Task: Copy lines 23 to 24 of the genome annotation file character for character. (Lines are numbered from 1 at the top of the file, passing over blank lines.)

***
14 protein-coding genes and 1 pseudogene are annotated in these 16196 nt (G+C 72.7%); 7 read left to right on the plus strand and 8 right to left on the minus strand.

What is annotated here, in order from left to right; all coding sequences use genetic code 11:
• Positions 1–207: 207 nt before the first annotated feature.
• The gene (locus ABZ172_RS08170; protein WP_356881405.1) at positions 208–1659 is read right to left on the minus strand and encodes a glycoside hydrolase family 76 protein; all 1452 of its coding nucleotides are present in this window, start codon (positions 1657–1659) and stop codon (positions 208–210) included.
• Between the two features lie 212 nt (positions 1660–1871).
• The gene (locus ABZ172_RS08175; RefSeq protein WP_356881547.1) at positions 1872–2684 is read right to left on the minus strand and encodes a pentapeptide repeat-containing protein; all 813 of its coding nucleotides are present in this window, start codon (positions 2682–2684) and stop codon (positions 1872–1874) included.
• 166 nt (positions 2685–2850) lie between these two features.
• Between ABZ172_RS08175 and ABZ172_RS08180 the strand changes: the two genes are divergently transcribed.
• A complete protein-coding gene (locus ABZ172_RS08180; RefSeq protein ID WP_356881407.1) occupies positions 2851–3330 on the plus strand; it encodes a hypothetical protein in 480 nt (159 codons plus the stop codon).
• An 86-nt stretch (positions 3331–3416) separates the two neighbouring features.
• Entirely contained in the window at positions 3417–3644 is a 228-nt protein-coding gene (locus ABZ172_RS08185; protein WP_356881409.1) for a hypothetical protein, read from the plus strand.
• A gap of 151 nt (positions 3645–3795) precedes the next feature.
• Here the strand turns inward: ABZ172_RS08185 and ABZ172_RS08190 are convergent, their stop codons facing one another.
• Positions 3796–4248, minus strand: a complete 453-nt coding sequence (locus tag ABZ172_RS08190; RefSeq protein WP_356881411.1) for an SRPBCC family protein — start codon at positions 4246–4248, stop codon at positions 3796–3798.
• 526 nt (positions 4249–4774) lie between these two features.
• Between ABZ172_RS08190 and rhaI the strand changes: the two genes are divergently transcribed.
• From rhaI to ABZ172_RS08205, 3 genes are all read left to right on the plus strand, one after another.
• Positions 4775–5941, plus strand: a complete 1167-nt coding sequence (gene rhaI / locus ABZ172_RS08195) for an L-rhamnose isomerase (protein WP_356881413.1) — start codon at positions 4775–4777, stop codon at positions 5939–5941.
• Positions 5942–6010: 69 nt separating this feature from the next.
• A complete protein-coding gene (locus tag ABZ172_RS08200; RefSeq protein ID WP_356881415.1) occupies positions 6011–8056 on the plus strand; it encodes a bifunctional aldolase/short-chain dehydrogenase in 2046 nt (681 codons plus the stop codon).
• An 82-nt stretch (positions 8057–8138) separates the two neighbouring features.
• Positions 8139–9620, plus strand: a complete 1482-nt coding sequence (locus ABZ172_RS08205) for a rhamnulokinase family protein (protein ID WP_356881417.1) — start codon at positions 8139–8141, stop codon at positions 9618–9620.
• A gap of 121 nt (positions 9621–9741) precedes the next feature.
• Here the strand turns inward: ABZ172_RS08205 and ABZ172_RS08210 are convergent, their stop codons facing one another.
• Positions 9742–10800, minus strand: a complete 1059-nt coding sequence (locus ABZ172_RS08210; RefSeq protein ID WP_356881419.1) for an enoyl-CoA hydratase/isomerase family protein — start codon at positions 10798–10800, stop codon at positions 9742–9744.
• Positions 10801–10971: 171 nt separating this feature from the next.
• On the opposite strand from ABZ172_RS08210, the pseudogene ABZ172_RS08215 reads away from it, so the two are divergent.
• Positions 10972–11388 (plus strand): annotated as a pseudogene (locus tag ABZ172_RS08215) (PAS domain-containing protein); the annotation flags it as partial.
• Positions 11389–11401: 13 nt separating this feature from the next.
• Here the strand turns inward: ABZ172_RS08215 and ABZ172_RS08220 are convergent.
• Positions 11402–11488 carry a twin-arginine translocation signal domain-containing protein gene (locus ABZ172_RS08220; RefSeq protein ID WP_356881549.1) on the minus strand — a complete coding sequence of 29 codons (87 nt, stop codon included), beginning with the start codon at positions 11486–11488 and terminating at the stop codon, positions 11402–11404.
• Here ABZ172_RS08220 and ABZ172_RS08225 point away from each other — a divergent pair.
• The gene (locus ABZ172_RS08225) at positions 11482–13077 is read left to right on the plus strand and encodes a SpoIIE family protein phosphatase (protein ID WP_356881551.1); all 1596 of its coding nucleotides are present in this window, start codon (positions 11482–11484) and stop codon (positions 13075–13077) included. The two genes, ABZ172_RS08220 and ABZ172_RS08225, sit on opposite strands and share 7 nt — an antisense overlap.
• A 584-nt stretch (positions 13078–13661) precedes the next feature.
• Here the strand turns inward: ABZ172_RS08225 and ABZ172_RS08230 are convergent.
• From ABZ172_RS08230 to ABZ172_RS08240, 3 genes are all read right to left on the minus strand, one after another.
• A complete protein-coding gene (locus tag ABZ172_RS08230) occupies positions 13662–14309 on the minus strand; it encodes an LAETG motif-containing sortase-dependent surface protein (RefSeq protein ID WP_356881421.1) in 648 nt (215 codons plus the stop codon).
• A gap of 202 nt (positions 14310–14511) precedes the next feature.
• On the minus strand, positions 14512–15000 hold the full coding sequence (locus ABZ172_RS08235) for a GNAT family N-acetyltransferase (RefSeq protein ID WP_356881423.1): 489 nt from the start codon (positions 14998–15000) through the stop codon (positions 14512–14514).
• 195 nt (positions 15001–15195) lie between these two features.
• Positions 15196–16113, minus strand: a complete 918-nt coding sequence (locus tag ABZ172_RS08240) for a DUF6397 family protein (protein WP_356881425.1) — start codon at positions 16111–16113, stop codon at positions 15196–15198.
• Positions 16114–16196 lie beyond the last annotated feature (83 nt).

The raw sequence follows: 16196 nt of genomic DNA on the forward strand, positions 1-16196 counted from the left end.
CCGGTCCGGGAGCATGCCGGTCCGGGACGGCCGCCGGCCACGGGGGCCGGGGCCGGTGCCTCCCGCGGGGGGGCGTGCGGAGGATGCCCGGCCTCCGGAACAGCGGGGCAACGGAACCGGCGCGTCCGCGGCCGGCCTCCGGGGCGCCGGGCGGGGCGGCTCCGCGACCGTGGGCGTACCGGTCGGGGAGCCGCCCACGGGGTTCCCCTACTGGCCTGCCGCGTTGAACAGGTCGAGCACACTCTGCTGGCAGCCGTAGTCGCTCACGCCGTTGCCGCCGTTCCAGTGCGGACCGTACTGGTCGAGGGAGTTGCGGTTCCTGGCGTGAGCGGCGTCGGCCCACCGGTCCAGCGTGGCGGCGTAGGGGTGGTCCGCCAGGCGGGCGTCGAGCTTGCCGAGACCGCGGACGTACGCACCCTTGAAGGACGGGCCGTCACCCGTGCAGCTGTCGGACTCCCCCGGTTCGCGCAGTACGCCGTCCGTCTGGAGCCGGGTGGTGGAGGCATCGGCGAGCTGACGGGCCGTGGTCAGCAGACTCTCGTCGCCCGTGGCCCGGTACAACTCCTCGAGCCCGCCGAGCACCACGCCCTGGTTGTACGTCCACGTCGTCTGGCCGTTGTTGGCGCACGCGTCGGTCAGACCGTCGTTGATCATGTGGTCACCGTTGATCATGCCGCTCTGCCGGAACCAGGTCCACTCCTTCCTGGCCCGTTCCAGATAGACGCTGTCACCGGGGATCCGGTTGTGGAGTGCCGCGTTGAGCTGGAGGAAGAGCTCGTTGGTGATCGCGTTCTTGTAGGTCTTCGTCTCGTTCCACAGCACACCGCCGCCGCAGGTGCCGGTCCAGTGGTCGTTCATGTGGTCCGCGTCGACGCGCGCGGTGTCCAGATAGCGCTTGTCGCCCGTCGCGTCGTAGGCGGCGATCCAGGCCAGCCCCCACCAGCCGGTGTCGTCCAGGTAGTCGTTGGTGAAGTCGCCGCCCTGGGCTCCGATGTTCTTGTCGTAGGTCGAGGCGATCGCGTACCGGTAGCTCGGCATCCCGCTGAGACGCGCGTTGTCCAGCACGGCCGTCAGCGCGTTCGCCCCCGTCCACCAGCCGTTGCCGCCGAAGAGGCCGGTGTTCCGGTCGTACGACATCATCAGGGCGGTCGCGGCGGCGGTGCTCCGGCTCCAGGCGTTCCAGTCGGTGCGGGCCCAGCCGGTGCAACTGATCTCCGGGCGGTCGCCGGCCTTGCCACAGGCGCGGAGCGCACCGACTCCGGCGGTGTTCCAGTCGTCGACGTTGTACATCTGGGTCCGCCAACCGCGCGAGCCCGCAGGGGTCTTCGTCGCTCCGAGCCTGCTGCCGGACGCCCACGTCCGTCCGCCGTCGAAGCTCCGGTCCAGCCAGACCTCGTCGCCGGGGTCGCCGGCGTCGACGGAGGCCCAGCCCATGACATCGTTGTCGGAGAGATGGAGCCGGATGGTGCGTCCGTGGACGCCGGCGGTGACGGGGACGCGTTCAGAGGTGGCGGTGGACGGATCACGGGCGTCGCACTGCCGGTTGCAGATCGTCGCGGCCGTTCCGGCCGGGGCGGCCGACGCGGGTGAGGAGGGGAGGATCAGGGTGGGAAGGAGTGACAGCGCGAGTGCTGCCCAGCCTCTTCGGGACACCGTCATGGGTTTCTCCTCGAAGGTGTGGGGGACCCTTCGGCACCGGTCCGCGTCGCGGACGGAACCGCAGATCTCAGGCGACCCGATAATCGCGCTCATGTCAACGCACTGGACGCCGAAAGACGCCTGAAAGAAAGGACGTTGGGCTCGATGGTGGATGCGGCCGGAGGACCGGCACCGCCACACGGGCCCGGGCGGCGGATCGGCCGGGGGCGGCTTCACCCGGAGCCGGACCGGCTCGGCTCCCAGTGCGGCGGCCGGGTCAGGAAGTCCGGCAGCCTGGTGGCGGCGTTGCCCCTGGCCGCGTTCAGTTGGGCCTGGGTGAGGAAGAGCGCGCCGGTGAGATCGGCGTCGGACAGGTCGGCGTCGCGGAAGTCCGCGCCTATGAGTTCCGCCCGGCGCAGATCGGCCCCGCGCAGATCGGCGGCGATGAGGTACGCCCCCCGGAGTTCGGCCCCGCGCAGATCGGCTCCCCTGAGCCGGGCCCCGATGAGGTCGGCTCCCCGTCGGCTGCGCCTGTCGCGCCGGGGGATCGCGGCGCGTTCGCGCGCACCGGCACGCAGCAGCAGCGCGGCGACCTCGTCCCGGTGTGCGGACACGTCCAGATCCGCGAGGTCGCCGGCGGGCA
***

• A gap of 121 nt (positions 9621–9741) precedes the next feature.
• Here the strand turns inward: ABZ172_RS08205 and ABZ172_RS08210 are convergent, their stop codons facing one another.